The story itself is actually well worth reading, about a woman who was told she would never conceive, but went on to have nine children. But the image itself is nothing: it’s a vague, orangish blob that, to my mind, doesn’t look much like the image of a face (the ‘forehead’ is too large, there’s a weird projection on the bridge of the ‘nose’, two or three potential ‘eyes’, and so on). Here’s a clearer shot:

Now, anyone is welcome to take comfort from this image, or to use it as a reminder of the ever-present care of the Blessed Virgin, but please, please stop putting this sort of thing out there and calling it a ‘miracle.’ In the first place, it isn’t a miracle: it’s a subjective interpretation.  A real miracle would be far clearer, would be unaccountable by other explanations, and so on. This image has no meaning to anyone who does not already bring a desire to read that meaning into it.

Me, I believe in miracles: if you tell me St. Joseph of Cuptertino flew through the air, I’ll say it very well may have happened, and if you then give me documentary evidence of it, I’ll call it a fact that he did. Precisely for that reason I do not care for cheap, desperate attempts to claim miracles where there are none. To quote Father Brown, if I want real miracles, I know where I can get them.

The problem is that when you put something like this out there and declare it a miracle, or declare it is a sign from God, or anything of the kind, you do not convince anyone; you do the reverse. You make Christians or pro-lifers look insane, or at the very least extremely credible and willing to grasp at any flimsy straw that seems to confirm their preconceived view of the world. Worse, it encourages Christians to actually behave that way, which is the last thing we need. Not just because it hurts us in the eyes of the unconverted, but because it is actually damaging to our faith. Accepting flimsy, flattering ‘miracles’ like this only encourages us to take a lax, emotionally charged, and intellectually weak approach to our religion.

Please, please stop doing this.

 

Robert Davi Speaks the Truth

Veteran character actor Robert Davi (of Licensed to Kill, Die Hard, and The Goonies among others) shares his heartbreak in a quiet, powerful video in response to New York’s barbaric new abortion law:

Money quote: “You really think you can rip a baby from its mother’s womb at nine months and it’s ok?”

This is the kind of statement that should be coming from every Catholic, Christian, and civilized human being in public life in the country. But until that happens, we should be grateful for what we get.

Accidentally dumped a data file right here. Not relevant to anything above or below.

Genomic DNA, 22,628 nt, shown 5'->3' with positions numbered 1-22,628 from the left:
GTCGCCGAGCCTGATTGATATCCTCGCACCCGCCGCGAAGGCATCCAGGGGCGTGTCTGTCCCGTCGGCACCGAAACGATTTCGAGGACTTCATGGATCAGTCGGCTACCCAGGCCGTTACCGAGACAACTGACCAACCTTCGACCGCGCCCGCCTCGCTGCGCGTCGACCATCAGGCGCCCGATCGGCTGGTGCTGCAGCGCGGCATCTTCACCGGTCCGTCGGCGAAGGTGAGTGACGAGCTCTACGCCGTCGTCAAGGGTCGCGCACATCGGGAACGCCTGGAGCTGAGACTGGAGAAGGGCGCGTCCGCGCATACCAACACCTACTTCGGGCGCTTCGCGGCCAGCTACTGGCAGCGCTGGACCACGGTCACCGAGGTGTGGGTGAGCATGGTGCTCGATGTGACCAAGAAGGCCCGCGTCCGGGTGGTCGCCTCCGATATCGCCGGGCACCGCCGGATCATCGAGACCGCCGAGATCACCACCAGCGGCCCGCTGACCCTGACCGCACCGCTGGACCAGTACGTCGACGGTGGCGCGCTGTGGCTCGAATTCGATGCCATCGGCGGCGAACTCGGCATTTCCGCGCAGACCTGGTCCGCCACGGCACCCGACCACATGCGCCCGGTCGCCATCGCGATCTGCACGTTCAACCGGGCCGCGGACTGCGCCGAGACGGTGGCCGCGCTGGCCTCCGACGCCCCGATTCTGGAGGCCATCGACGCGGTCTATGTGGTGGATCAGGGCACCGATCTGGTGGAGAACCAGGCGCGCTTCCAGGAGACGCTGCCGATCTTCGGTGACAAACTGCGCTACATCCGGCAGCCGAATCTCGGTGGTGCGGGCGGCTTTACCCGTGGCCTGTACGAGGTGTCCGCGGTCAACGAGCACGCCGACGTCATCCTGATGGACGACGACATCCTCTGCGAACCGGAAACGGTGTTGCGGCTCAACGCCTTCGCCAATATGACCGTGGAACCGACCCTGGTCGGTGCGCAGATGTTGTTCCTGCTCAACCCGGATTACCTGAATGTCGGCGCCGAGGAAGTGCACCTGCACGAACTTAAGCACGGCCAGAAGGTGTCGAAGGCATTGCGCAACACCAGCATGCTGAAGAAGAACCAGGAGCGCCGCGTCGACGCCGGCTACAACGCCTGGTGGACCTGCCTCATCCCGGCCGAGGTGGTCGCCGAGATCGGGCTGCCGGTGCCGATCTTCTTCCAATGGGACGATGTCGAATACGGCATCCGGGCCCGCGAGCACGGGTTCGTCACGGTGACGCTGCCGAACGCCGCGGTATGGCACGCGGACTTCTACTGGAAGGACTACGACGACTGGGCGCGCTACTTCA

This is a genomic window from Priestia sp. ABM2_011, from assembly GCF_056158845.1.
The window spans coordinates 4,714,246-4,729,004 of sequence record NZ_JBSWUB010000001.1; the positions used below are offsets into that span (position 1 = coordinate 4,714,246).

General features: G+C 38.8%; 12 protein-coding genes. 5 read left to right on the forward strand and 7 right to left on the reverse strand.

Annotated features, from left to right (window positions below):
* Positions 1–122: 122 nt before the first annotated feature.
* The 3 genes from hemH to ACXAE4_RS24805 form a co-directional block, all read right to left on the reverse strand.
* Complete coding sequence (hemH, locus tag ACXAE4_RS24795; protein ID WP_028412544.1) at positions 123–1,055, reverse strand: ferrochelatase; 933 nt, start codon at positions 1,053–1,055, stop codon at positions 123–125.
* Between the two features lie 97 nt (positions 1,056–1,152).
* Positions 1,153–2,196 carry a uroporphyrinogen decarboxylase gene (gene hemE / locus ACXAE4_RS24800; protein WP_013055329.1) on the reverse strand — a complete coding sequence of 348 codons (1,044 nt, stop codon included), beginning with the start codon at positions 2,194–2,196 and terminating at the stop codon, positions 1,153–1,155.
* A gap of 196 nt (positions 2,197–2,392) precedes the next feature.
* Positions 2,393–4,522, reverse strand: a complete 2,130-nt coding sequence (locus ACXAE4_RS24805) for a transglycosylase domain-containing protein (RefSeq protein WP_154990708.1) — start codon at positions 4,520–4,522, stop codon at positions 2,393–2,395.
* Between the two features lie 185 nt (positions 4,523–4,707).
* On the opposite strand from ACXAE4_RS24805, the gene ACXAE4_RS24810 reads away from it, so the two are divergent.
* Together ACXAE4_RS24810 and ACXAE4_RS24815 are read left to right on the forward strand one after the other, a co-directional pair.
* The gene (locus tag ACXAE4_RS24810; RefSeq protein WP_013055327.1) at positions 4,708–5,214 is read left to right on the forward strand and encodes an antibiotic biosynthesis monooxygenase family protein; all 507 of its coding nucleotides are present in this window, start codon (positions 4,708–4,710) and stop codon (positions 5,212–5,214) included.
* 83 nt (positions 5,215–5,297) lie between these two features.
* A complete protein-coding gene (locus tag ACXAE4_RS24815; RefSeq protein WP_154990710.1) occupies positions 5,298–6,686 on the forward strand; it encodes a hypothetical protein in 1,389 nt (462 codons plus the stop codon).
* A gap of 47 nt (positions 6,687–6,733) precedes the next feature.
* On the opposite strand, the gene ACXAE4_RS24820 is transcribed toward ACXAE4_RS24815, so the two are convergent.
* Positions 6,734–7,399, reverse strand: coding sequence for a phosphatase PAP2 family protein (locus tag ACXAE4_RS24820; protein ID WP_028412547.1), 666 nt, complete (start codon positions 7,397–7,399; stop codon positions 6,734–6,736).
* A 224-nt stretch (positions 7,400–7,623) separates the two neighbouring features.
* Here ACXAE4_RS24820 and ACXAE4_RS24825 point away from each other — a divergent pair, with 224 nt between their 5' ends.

I’ve always appreciated seeing Mr. Davi show up in films, and I’ll appreciate it all the more after this.

Thoughts on the Pro-Life Movement

Every year, about half-a-million people descend upon Washington DC, and many more march in other cities, to call for the end of abortion. It is probably the most noble and most important social movement in the country right now: one of the few that is both appropriate to the moment, possessed of a clear and achievable goal, and which deals with a vitally important issue.

It is thus with a heavy heart that I say they are never going to succeed. At least, not if things stay they way they are. Pro-lifers, as they are called, are up against something far more vast and complex and powerful than most of us seem to understand.

Put it this way; say the Supreme Court overturns Roe v. Wade tomorrow. That would be a very good thing, as far as it went, and most likely abortion would then become illegal or mostly illegal in at least some states. But the problem is, it wouldn’t last. Sooner or later the balance of the polls would shift, new justices would take the place of the old, and another case would come before a restructured court, or new laws would be introduced, and the slaughter would begin all over again.

This is because abortion is only a symptom. A terrible symptom, but a symptom nonetheless. It derives from a much larger cultural and social movement, and what is key, it is necessary to that movement.

The movement is not, as it is sometimes described, the devaluation of human life as such. Archbishop Fulton Sheen said that once Hiroshima happened, Roe was inevitable. With respect to the great man, that is nonsense, whatever you think of the bombings. An act of war, justified or not, is clearly in a different category from a peacetime law.

The fact is that abortion does not primarily stem from a devaluation of life; it stems from the overvaluation of sex and, more fundamentally, of self-will. The devaluation of life is a parallel consequence of this.

In other words, the real problem is neither abortion itself, nor a culture that doesn’t value life, but what is called the Sexual Revolution: the radical movement to overthrow moral and legal restrictions on sexual indulgence in favor of an ideology of self-will.

The origins, philosophical and historical, of that movement are too complicated to go into here. The point is that this is the true enemy, and as long as it remains in place, abortion will as well.